Jupyter Notebook should only be run on compute nodes through LSF as an interactive job, not on the login servers juno or lilac. You will be able to connect to it by setting up SSH tunnels. You will need to make sure that you have enabled SSH authentication forwarding as per Secure Shell SSH.
Information about submitting LSF jobs is at http://mskcchpc.org/display/CLUS/LSF+Primer. Your interactive LSF job should request the resources your Jupyter notebook will need. These are the steps for starting and connecting to your jupiter-notebook on the cluster:
- Download miniconda and install Jupyter notebook with miniconda.
- Start an interactive session with bsub and start jupyter-notebook.
- Pay attention to the message showing on the screen once you start jupyter-notebook. It will tell you the actual node you are on, the port number and the URL.
- Set up SSH tunnels to the node running jupiter-notebook.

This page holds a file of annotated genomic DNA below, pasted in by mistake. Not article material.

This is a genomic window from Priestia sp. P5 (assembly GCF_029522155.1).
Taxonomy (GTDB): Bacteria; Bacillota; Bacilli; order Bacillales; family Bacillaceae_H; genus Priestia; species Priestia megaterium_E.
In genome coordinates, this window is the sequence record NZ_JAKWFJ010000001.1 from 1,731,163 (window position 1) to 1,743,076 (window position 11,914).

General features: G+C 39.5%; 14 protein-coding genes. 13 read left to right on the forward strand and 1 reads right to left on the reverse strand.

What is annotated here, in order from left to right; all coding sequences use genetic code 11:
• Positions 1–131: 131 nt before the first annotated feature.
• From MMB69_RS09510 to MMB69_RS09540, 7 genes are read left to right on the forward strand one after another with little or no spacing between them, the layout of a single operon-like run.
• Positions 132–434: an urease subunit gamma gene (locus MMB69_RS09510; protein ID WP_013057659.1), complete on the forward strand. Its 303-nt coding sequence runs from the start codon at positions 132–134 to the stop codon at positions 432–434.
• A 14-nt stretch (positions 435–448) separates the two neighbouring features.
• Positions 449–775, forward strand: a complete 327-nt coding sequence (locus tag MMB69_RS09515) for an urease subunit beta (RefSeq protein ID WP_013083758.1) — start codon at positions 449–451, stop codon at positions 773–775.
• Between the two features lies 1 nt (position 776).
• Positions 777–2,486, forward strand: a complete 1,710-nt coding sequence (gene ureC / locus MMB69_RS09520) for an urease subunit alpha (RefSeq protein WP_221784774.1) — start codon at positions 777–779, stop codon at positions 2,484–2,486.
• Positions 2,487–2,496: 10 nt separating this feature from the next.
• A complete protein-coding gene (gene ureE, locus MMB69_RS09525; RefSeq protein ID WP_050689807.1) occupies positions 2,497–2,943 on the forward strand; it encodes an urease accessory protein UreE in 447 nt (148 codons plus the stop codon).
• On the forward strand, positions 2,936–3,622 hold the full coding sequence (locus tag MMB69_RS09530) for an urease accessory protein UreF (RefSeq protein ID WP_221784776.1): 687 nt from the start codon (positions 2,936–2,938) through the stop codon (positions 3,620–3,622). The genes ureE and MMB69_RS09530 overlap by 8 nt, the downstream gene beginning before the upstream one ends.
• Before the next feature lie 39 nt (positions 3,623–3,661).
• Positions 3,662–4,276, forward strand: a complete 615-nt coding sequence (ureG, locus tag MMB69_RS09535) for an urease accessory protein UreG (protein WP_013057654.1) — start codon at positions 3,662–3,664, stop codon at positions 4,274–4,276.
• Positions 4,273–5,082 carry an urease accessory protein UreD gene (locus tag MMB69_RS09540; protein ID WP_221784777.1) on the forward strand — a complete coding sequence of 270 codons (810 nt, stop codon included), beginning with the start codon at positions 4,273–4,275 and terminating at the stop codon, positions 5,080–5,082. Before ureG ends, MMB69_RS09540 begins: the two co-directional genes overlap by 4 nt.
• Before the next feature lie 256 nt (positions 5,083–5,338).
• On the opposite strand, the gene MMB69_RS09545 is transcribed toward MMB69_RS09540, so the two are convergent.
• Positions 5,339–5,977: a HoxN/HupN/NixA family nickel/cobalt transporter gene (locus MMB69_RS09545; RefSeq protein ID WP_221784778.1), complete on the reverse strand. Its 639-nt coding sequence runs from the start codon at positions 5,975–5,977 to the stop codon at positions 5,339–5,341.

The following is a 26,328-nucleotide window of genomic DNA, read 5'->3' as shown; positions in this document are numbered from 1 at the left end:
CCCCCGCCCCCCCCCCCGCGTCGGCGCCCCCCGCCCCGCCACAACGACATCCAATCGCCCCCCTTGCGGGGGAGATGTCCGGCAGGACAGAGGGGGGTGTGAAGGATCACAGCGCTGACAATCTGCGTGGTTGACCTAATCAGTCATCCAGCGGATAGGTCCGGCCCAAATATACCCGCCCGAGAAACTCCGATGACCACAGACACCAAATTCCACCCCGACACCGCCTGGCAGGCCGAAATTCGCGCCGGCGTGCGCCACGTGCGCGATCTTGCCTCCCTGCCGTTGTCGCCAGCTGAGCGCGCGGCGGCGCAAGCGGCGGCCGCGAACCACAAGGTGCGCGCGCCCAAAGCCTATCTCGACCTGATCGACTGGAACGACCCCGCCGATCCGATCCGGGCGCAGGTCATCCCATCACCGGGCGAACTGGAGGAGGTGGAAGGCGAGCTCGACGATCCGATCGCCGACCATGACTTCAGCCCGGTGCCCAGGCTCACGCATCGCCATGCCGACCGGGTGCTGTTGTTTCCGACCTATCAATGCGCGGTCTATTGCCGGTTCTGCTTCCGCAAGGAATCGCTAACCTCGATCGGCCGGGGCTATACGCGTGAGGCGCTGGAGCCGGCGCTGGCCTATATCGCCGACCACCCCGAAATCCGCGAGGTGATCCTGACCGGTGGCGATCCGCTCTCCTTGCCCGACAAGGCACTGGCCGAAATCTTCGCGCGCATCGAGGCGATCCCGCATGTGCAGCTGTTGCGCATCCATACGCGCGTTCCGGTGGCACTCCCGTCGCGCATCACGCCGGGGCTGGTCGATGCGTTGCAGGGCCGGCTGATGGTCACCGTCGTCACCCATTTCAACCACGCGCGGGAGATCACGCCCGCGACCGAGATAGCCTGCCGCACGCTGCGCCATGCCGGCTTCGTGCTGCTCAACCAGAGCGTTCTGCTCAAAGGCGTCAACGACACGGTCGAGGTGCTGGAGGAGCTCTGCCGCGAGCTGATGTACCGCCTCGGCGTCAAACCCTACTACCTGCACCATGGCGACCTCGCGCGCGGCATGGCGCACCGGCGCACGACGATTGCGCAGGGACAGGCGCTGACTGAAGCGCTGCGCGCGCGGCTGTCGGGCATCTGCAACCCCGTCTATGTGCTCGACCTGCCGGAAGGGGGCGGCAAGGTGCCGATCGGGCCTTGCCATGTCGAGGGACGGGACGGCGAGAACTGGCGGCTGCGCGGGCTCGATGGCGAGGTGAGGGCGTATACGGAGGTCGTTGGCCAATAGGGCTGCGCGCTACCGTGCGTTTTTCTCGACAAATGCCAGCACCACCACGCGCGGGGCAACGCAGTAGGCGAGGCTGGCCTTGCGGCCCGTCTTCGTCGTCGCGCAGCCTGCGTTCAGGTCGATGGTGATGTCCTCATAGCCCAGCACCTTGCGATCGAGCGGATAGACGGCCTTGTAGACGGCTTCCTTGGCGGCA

- Connect using the browser on your local machine.
Here is an example of a simple LSF interactive job submission:
username@lilac:~>bsub -n 2 -W 4:00 -R 'span[hosts=1] rusage[mem=8]' -Is /bin/bash
This example requests a GPU for NLP(natural language processing) on Lilac:
username@lilac:~> bsub -n 2 -W 2:00 -q gpuqueue -gpu "num=1" -R "span[hosts=1]" -Is /bin/bash
After you submit your interactive bsub, you will get a prompt on a compute node when one is available. The compute node name will be in the prompt.
start jupyter-notebook on the "node" you land on, not on lilac!!!
username@lt14:~> ./miniconda3/bin/jupyter-notebook --no-browser --port 9898
Pay attention to the url of the jupyter-notebook from the output and the compute node name in the prompt. You will need these to connect to it.
You can connect to jupyter-notebook by setting up a SSH tunnel. When you create a SSH tunnel, it associates a specific port on the remote system to one on the local system. SSH authentication forwarding must be configured for this to work. The basic command to create a SSH tunnel that passes through the login node to the compute node on your laptop or local server is:
"ssh -L<Port-A>:localhost:<Port-B> user@Host-B -t ssh -L<Port-B>:localhost:<Port-C> user@Host-C"
This example sets up SSH tunnels from your laptop through lilac to a compute node lt14 running jupyter–notebook on port 9898:
yourlaptop>ssh -L 9898:localhost:9898 lilac ssh -L 9898:localhost:9898 -N lt14
Then open a Browser on your laptop. The exact url is in the output of the jupyter-notebook.
Here are some useful links you can read: